The flip side of looking at the private sector share of personal income is, of course, the public sector share of personal income.  The public sector consists of two components: Personal Current Transfer Receipts (PCTR) and Government Compensation.

Today, let’s look more close at PCTR which is made up of programs such as Social Security, Medicaid, Medicare, etc.  In the first chart below, the amount of money flowing through PCTR has been growing at an accelerating rate.  In the last ten years PCTR nearly doubled to $2.1 trillion in 2009 from $1.1 trillion in 2000.

Personal Current Transfer Receipts between 1990 and 2009

The culprit?  The next chart shows the growth in Medical Benefits which more than doubled over the last ten years to $892 billion in 2009 from $427 billion in 2000.  Digging deeper shows an even faster rate of growth in Medicare which grew 128 percent to $500 billion in 2009 from $219 billion in 2000.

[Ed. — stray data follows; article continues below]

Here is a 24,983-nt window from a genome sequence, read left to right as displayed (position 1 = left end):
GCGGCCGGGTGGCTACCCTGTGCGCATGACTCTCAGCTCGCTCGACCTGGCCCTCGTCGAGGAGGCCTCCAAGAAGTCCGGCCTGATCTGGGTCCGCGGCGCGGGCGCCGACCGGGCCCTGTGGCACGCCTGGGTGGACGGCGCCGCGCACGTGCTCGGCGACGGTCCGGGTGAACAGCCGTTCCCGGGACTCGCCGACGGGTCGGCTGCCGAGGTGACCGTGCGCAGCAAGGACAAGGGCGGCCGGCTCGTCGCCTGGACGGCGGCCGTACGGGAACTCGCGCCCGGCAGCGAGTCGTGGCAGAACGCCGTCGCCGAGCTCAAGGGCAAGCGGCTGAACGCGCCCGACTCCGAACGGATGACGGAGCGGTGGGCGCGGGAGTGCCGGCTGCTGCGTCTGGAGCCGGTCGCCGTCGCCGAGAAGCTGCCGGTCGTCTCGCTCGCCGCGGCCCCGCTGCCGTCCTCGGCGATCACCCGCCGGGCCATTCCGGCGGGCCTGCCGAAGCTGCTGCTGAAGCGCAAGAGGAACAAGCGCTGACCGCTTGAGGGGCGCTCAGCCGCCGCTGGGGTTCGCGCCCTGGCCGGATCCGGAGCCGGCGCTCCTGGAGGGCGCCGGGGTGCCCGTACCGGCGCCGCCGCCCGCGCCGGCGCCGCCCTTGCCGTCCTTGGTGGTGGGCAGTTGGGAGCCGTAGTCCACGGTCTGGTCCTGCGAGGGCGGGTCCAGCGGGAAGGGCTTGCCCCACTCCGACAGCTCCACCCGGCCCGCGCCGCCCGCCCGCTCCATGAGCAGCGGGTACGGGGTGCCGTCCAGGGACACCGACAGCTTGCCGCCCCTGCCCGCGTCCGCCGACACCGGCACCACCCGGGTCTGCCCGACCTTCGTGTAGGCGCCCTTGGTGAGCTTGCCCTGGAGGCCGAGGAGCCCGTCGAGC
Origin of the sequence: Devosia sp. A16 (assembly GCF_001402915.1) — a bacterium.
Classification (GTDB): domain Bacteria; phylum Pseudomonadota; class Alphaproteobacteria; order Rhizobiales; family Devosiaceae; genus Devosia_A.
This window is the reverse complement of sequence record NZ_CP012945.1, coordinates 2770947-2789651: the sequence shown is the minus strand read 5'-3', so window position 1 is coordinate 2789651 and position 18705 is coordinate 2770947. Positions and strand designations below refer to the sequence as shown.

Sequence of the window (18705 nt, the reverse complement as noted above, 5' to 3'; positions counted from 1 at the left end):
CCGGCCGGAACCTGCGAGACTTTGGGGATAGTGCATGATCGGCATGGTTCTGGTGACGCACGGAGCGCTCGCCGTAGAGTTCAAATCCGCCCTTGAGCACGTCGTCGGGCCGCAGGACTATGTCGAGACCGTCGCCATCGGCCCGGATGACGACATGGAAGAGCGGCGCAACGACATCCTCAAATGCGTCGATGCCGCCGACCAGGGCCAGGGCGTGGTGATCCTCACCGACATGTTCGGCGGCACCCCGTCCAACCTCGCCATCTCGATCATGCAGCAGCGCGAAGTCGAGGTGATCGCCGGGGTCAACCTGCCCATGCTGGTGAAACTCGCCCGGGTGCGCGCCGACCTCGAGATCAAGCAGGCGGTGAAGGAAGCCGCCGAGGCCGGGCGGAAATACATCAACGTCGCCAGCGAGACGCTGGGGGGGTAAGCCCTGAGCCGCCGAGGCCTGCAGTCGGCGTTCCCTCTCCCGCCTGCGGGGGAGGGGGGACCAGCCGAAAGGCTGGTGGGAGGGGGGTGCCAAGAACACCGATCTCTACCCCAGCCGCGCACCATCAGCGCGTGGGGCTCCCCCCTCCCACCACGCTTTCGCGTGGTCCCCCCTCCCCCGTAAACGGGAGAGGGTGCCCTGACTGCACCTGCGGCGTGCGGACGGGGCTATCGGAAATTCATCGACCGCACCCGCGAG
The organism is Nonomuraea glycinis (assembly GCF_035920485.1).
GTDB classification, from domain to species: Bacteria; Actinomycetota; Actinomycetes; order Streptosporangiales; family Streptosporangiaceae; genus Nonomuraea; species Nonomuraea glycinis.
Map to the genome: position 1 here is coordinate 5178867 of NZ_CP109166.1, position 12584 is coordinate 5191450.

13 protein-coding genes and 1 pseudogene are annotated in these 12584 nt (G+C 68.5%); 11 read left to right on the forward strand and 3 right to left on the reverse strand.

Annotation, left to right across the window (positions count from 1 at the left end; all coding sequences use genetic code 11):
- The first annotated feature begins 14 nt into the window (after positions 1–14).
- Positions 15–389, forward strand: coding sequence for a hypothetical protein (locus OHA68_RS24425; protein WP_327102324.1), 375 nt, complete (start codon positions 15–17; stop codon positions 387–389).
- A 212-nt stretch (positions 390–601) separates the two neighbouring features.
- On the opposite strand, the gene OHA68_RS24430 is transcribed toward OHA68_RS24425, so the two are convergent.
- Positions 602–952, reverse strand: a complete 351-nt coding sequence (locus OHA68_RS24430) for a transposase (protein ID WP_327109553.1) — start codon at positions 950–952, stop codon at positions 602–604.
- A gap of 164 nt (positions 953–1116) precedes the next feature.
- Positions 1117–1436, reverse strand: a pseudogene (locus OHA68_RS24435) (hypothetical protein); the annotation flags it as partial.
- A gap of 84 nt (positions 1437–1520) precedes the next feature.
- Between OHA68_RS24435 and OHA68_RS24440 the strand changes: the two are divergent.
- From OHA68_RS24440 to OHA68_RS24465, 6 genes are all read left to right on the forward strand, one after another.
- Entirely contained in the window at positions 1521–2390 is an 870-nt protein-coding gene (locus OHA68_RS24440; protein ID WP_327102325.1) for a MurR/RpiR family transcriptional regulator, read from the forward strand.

Of course, some of the recent spike is due to a surge in unemployment insurance thanks to the “Great Recession.”  Yet, remove that surge, and the underlying trend-line is not encouraging.  Given the eminent retirement of the baby-boom generation, it is within the realm of possibility that PCTR could double again . . . not in ten years, but within the next five years.

The questions is . . . how do we pay for it?  Think personal income is going to be doubling in the next five years?  And it’s always instructive to see the difference between Maine and New Hampshire.

Medical Benefits between 1990 and 2009

The State of America’s Private Sector I

The ability of America’s private sector to generate income and create wealth has been unparalleled in the history of the world.  More amazingly, the private sector continues to do this despite its ever diminishing role in the overall economy.